What an Artist and a Lizard Taught Me about Happiness
Aesop’s Fables, by Patricia A. Solin
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I have always been a goal-oriented person. Initially, I wanted to be financially successful. When I formed my law firm, I wanted to attract clients and win trials. As a wealth advisor, I wanted to accumulate AUM. As an author, I wanted to sell books.
But I’ve learned my goal-oriented focus had a negative impact on my happiness. It took an artist and a lizard to show me a better way.
My wife, Patricia, is a portrait and still-life artist. The image above of Aesop’s Fables is her work. For the past 15 years or so she studied in Europe and in North America honing her craft. She spent thousands of hours learning the basics of drawing before she used oil paints. Several years ago, we moved from Florida to Jersey City, New Jersey for one year, so she could attend a division of the Florence Academy of Art there. Getting from our apartment to the school involved a short train ride and a walk of a mile or so, often in very inclement weather. She would stand for 10-12 hours a day during class and return home exhausted.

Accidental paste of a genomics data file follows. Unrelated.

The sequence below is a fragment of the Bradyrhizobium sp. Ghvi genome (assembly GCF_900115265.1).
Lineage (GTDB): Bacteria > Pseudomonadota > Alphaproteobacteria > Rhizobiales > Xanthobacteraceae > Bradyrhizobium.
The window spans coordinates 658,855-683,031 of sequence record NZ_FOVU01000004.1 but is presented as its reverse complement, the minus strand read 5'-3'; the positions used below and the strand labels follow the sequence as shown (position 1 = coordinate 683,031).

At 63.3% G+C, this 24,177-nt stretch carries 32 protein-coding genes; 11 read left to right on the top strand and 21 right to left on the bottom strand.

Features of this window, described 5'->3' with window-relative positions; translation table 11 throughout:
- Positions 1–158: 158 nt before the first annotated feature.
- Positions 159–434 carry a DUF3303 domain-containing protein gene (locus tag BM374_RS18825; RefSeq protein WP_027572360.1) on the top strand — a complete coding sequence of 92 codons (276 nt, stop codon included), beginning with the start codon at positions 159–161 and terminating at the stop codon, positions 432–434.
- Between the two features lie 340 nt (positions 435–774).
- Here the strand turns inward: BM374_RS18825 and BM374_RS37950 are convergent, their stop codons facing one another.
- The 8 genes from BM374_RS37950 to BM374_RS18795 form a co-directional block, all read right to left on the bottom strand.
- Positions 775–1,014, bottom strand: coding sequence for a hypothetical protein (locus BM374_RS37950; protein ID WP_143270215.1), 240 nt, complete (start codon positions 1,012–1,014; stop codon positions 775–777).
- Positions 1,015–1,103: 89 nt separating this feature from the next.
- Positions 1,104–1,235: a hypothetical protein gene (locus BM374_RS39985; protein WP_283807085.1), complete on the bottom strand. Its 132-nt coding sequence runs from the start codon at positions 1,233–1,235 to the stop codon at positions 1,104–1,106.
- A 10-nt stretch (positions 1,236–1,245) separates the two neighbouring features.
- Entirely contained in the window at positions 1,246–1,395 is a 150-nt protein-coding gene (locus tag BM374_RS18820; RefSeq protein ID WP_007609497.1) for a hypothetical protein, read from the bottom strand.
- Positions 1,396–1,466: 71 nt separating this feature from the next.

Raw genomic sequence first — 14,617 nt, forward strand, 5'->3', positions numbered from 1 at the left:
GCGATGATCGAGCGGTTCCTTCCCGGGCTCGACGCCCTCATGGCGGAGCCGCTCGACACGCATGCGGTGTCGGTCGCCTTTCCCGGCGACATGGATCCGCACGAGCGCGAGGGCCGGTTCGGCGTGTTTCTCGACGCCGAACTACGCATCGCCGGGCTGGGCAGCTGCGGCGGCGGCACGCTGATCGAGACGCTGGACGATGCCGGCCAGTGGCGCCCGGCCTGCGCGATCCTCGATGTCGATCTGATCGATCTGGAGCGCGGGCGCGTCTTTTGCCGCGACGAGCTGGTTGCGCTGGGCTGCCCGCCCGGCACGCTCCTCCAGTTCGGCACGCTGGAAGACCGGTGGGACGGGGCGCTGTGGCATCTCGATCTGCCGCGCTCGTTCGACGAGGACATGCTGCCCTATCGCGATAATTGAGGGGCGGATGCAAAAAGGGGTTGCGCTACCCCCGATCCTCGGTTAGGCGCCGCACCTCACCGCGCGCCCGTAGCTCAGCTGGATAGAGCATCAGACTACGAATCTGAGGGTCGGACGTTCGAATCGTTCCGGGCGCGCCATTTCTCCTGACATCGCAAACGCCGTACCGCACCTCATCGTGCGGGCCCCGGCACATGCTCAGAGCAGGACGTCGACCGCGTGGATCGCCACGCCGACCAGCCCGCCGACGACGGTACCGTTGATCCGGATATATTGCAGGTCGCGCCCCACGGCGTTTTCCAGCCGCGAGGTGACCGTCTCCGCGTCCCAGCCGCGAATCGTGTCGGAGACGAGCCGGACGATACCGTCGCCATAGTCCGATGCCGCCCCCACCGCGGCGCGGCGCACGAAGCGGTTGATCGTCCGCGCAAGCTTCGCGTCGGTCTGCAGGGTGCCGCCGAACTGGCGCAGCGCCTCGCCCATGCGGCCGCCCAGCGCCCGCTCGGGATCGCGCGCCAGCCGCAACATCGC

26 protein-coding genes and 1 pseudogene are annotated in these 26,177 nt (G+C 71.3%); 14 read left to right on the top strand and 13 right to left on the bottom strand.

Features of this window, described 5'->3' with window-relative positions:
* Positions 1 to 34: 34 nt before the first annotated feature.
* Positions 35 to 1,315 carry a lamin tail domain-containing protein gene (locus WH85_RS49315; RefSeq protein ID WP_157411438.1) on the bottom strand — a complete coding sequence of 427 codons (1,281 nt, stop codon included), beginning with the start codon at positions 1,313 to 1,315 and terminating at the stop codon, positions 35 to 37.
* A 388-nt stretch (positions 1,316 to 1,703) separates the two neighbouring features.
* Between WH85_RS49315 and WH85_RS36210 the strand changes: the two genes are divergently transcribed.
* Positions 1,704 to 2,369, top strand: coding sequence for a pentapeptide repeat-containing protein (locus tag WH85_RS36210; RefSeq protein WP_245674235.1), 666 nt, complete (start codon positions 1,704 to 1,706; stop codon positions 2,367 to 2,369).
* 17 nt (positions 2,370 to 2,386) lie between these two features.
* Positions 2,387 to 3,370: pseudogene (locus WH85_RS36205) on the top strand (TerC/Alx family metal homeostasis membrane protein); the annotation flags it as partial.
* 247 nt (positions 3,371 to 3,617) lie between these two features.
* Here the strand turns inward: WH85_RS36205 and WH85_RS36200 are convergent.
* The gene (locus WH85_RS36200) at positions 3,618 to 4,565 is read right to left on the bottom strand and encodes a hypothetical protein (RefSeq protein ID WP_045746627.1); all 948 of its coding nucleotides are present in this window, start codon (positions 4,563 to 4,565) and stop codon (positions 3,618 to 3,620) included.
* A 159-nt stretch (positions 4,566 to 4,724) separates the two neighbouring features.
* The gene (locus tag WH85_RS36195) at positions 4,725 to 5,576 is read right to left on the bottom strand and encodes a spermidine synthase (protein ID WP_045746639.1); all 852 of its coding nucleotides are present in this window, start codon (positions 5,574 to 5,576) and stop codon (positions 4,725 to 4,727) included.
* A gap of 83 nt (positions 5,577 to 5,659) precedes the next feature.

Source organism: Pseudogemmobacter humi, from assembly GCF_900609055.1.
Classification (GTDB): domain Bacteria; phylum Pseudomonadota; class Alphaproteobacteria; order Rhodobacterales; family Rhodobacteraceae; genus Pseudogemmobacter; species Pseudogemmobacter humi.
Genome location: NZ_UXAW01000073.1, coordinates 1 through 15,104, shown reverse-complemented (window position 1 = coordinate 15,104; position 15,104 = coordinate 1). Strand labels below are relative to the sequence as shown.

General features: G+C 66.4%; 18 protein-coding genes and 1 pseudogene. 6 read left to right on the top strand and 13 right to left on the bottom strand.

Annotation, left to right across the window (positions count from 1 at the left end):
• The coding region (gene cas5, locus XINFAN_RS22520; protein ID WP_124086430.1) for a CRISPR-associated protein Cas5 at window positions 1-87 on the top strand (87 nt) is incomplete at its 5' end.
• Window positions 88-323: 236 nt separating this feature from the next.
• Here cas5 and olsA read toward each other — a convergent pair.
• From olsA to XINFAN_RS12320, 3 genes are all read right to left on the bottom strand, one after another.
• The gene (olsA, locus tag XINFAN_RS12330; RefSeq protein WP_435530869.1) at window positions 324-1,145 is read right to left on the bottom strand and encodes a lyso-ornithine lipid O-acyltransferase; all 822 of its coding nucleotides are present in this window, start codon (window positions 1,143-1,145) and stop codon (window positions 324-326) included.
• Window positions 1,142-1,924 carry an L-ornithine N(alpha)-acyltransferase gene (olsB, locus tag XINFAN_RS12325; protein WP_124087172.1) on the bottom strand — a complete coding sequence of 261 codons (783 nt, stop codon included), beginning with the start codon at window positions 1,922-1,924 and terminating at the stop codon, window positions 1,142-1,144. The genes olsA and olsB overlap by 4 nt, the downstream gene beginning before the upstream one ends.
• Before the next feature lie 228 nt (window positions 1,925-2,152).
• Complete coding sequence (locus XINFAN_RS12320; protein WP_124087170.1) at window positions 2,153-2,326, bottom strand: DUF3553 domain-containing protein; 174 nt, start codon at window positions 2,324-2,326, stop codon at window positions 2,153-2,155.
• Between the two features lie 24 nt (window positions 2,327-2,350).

She loved it.
For Patricia, it’s not the destination. It’s the journey. She doesn’t want to be famous or sell her art. Indeed, I have to encourage her to even display it.
When I used to ask her what her goal was (something I no longer do), she would reply, “I want to be the best artist I can be.”
She is the happiest person I know.